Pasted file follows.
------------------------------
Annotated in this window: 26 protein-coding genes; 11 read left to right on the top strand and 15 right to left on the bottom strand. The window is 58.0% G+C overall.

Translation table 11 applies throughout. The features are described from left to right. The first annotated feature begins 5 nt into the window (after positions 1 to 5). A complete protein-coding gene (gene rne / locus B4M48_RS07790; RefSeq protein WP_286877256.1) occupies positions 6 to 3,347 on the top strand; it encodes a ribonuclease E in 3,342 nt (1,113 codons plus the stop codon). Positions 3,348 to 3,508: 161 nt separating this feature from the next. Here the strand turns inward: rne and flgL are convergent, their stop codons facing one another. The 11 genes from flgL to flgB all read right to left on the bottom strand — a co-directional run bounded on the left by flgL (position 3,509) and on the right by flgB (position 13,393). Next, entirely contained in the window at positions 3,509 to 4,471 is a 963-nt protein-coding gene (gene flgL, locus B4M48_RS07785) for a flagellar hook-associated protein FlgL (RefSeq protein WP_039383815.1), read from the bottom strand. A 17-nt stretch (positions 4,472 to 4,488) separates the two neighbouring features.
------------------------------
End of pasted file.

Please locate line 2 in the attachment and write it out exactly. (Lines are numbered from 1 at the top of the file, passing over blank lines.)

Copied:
Translation table 11 applies throughout. The features are described from left to right. The first annotated feature begins 5 nt into the window (after positions 1 to 5). A complete protein-coding gene (gene rne / locus B4M48_RS07790; RefSeq protein WP_286877256.1) occupies positions 6 to 3,347 on the top strand; it encodes a ribonuclease E in 3,342 nt (1,113 codons plus the stop codon). Positions 3,348 to 3,508: 161 nt separating this feature from the next. Here the strand turns inward: rne and flgL are convergent, their stop codons facing one another. The 11 genes from flgL to flgB all read right to left on the bottom strand — a co-directional run bounded on the left by flgL (position 3,509) and on the right by flgB (position 13,393). Next, entirely contained in the window at positions 3,509 to 4,471 is a 963-nt protein-coding gene (gene flgL, locus B4M48_RS07785) for a flagellar hook-associated protein FlgL (RefSeq protein WP_039383815.1), read from the bottom strand. A 17-nt stretch (positions 4,472 to 4,488) separates the two neighbouring features.